Finding ways to be “off duty” as a caregiver. . .

Person sitting at computer holding hands to their head, overwhelmed

That feeling of being “on duty” endlessly is exhausting, whether you’re caring for your children, your parents, your siblings, or a spouse. Your attention is constantly on what might happen next, when the phone is going to ring, or that worst-case-scenario about to unfold.

Caregiving feels overwhelming when you can’t find time to be “off duty.” 

Moms know that feeling, especially if the family includes a special needs child. Single parents certainly know the feeling, regardless of whether they share the time with their kid(s) or do the single-parent-thing full time. Your gender, the ages of your children, even your financial circumstances don’t always let you off the hook. The feeling is persistent and while it may subside, it doesn’t ever fully go away.

I have friends whose “kids” have kids of their own, and these aging adults still feel like they need to be at the ready anytime the phone rings and their children express a need. That may be a little much, but the experience of feeling “on duty” is pervasive in many of our family relationships. Sometimes it reinforces our misguided belief that it is essential to be all things to all people (a conceited distortion of feeling omniscient and omnipresent – like we’re God).

At some point we need to make peace with the idea of setting boundaries. 

Each of us needs some time to ourselves but learning how to do that and finding the edges of your ENOUGH can be difficult.

Self-care is every conscious action you take that feeds your soul, nourishes your body, nurtures your spirit, or replenishes your relationship with yourself!

When, or maybe the question is HOW, do you get a break? Early in my husband’s dementia decline, I felt “off duty” when I had a home health aide who looked in on his needs ten hours a week. For those hours I felt “relieved” of my responsibilities but, that was a brief reprieve and certainly not enough to cover my own corporate work schedule.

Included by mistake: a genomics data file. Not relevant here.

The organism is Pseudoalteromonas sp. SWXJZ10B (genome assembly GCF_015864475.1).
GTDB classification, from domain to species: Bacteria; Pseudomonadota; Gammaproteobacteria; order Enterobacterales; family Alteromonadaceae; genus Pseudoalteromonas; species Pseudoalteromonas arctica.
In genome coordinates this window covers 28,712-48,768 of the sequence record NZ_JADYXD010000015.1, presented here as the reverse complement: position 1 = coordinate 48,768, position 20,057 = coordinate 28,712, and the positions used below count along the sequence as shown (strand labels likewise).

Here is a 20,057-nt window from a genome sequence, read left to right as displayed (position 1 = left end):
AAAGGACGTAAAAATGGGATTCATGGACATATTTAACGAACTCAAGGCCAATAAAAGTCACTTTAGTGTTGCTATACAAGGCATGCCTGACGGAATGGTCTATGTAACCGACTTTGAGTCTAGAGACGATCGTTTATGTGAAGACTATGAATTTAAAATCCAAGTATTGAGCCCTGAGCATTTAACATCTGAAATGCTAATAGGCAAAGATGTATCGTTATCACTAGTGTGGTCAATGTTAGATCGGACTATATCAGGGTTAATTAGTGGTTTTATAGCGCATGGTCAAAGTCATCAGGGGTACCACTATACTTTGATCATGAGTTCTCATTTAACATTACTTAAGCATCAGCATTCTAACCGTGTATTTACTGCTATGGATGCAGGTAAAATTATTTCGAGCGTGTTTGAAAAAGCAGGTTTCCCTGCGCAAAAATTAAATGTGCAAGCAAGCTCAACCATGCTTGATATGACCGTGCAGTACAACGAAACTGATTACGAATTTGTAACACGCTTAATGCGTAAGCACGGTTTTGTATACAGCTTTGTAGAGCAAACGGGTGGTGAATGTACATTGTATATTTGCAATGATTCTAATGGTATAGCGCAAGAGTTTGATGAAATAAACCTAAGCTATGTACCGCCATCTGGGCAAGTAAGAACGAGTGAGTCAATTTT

At our house, the days have begun to look like the movie Groundhog Day in which the ever-predictably-repetitious sequence of events will inevitably take place: Awake, get up, raise window shades, feed cat, dispense pills, make coffee, serve breakfast, make beds, start laundry, fetch mail, pay bills, contemplate lunch, wash dishes, plan supper, swap laundry, tidy kitchen, charge phone, initiate bed-time routines, lower window shades, fold laundry, watch late-night news, prepare to sleep and then, start over tomorrow! That leaves minimal opportunity for “down time” or the feeling of ever being “off duty” as a caregiver.

These days when my husband attends adult daycare I feel “off duty.” It amounts to about twelve hours a week (two 6-hour days) and it is a delightful mid-week gift to myself. It also allows me time to dig into chores that require more than an hour of my undivided attention. And those hours allow me the privilege of holding business meetings without interruption or going to lunch with a friend and enjoying adult conversation.

Other things that help me feel “off duty” include. . .

  • Getting lost in a movie or television show (even though hubby’s right beside me) can help.
  • Taking a walk around the neighborhood (even if it is only for 15 -20 minutes at a time).
  • Going to yoga (in-person, at the yoga studio!) knowing he’ll sleep most of the time I’m away.
  • Having a friend (she’s amazing) who’ll come sit with him, so he’s not alone if I need to go out.

What do you do to feel “off-duty”?

How often do you:

  • Build into your routine some time for yourself?
  • Include an afternoon to be with important friends or family?
  • Make a weekend a time to simply relax and invite replenishment into your life?

Caregiver or not, we all need time for these things in our lives. But, for caregivers, finding the time, creating the circumstances (and back-up-plans) that permits such self-care is often very challenging.

Since I’ve seen it all, be sure to let me know if I can help with YOUR need for finding a way to feel “off duty” in your caregiving role. That’s what a coach is for – Co-Creating with you to build the life you love!

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About Paula

I help other caregivers – both professionals and family caregivers – acknowledge their pain and learn to practice the many small skills of self-care that can sustain them through the challenges of wholeheartedly caring for others.

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Through Co-Create 4 Life, you will learn a range of well-being strategies from skillfully implementing self-care to holistic approaches to well-being, rebuilding resilience, and battling burnout. Book a free consultation call today to discuss your options.

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